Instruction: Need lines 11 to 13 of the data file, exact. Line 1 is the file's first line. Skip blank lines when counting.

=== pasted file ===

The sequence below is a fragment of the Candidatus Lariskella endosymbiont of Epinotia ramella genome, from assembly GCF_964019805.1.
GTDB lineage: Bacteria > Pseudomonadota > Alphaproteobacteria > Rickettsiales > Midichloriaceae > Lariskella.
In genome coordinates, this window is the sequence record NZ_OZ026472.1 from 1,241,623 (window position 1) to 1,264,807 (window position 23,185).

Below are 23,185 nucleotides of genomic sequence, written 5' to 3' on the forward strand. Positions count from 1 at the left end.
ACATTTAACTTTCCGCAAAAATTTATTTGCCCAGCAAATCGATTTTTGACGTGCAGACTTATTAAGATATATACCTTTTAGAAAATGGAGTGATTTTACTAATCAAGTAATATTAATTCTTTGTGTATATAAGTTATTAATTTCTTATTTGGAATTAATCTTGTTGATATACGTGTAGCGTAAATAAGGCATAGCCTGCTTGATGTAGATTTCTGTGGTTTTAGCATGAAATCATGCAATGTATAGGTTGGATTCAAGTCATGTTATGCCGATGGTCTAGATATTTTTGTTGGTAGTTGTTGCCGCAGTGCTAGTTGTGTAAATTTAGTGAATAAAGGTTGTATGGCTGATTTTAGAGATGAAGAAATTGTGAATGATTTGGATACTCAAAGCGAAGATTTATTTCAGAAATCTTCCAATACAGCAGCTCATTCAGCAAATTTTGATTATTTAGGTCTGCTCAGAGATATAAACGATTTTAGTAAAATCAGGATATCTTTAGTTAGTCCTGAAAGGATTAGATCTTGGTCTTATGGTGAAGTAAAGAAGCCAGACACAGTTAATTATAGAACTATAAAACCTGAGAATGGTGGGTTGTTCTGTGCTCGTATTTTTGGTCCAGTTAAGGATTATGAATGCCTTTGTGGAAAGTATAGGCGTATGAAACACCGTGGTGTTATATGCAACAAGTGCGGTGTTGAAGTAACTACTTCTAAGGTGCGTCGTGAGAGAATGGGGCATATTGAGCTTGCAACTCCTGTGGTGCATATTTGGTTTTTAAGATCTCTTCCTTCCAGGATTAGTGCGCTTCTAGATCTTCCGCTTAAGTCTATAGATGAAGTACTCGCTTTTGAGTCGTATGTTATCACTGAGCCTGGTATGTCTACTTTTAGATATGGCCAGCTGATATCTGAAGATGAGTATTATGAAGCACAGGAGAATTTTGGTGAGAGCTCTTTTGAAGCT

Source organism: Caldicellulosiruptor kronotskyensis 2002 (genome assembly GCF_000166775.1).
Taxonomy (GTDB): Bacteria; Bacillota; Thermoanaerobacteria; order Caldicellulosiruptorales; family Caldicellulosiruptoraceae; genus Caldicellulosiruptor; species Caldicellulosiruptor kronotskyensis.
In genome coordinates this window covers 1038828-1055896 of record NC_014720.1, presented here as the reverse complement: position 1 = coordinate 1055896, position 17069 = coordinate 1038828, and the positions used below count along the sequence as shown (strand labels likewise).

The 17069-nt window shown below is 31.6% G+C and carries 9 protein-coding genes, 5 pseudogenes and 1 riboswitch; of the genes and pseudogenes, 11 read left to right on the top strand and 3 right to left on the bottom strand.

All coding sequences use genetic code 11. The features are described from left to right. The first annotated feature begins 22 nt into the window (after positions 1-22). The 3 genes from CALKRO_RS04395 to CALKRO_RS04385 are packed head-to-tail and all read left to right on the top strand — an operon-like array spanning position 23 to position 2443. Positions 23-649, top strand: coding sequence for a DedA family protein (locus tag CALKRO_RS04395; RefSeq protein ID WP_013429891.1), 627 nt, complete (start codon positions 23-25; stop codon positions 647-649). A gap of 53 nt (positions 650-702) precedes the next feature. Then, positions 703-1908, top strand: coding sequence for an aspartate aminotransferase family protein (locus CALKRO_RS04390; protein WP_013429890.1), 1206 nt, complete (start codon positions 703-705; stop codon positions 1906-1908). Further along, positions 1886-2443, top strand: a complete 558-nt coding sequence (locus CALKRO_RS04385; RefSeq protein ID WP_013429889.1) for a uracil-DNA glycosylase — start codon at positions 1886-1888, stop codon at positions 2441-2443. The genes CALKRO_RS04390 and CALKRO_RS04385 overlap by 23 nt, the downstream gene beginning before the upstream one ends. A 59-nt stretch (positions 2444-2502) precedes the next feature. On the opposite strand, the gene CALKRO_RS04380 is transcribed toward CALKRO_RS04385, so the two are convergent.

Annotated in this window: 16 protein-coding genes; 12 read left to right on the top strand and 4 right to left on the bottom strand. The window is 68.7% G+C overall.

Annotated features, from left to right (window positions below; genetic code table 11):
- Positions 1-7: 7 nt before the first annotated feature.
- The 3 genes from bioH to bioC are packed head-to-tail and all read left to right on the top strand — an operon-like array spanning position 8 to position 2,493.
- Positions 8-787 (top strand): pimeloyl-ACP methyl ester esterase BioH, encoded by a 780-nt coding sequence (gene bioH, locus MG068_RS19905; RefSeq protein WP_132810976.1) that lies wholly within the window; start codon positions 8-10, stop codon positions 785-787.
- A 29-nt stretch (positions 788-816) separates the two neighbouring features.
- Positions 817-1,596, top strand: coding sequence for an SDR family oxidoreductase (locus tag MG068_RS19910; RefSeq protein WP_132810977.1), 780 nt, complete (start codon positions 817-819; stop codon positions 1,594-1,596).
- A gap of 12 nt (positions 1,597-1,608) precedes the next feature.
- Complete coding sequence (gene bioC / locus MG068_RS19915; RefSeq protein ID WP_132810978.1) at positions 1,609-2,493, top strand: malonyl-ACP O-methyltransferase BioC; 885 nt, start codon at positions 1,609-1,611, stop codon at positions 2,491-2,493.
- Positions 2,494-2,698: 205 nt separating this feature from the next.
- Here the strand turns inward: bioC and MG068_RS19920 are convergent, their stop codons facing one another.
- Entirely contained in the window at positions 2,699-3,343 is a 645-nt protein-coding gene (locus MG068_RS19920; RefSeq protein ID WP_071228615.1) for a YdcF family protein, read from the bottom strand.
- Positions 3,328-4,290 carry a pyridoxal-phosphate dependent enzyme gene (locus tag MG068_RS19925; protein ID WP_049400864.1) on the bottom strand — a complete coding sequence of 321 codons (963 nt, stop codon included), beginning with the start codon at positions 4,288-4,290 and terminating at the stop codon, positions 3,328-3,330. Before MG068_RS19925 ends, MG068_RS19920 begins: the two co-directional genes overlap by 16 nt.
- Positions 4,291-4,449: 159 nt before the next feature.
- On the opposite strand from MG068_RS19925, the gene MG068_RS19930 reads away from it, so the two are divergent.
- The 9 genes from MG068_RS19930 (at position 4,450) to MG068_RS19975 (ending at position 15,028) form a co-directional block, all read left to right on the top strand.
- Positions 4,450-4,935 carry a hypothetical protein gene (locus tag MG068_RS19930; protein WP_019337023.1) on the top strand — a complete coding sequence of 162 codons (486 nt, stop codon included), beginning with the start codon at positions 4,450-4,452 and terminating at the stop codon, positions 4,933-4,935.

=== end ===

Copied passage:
Annotated in this window: 16 protein-coding genes; 12 read left to right on the top strand and 4 right to left on the bottom strand. The window is 68.7% G+C overall.

Annotated features, from left to right (window positions below; genetic code table 11):
- Positions 1-7: 7 nt before the first annotated feature.